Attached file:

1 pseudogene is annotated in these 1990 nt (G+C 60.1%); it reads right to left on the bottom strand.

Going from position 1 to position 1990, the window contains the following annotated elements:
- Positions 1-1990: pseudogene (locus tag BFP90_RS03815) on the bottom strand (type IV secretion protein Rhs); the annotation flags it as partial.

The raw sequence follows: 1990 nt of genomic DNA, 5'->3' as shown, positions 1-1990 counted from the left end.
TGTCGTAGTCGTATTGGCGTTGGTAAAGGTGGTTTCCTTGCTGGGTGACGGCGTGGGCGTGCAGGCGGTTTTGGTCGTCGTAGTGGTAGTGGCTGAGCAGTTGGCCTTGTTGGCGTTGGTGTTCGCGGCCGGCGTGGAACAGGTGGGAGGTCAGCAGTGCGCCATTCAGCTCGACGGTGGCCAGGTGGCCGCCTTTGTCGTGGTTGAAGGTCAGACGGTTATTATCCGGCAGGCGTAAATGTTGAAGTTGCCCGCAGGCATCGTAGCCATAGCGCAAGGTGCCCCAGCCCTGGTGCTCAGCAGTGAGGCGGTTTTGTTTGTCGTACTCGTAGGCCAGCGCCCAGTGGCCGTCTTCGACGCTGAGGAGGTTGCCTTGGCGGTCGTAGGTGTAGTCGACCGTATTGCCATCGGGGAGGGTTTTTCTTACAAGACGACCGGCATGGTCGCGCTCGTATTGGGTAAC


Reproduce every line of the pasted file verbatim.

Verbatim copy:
1 pseudogene is annotated in these 1990 nt (G+C 60.1%); it reads right to left on the bottom strand.

Going from position 1 to position 1990, the window contains the following annotated elements:
- Positions 1-1990: pseudogene (locus tag BFP90_RS03815) on the bottom strand (type IV secretion protein Rhs); the annotation flags it as partial.

The raw sequence follows: 1990 nt of genomic DNA, 5'->3' as shown, positions 1-1990 counted from the left end.
TGTCGTAGTCGTATTGGCGTTGGTAAAGGTGGTTTCCTTGCTGGGTGACGGCGTGGGCGTGCAGGCGGTTTTGGTCGTCGTAGTGGTAGTGGCTGAGCAGTTGGCCTTGTTGGCGTTGGTGTTCGCGGCCGGCGTGGAACAGGTGGGAGGTCAGCAGTGCGCCATTCAGCTCGACGGTGGCCAGGTGGCCGCCTTTGTCGTGGTTGAAGGTCAGACGGTTATTATCCGGCAGGCGTAAATGTTGAAGTTGCCCGCAGGCATCGTAGCCATAGCGCAAGGTGCCCCAGCCCTGGTGCTCAGCAGTGAGGCGGTTTTGTTTGTCGTACTCGTAGGCCAGCGCCCAGTGGCCGTCTTCGACGCTGAGGAGGTTGCCTTGGCGGTCGTAGGTGTAGTCGACCGTATTGCCATCGGGGAGGGTTTTTCTTACAAGACGACCGGCATGGTCGCGCTCGTATTGGGTAAC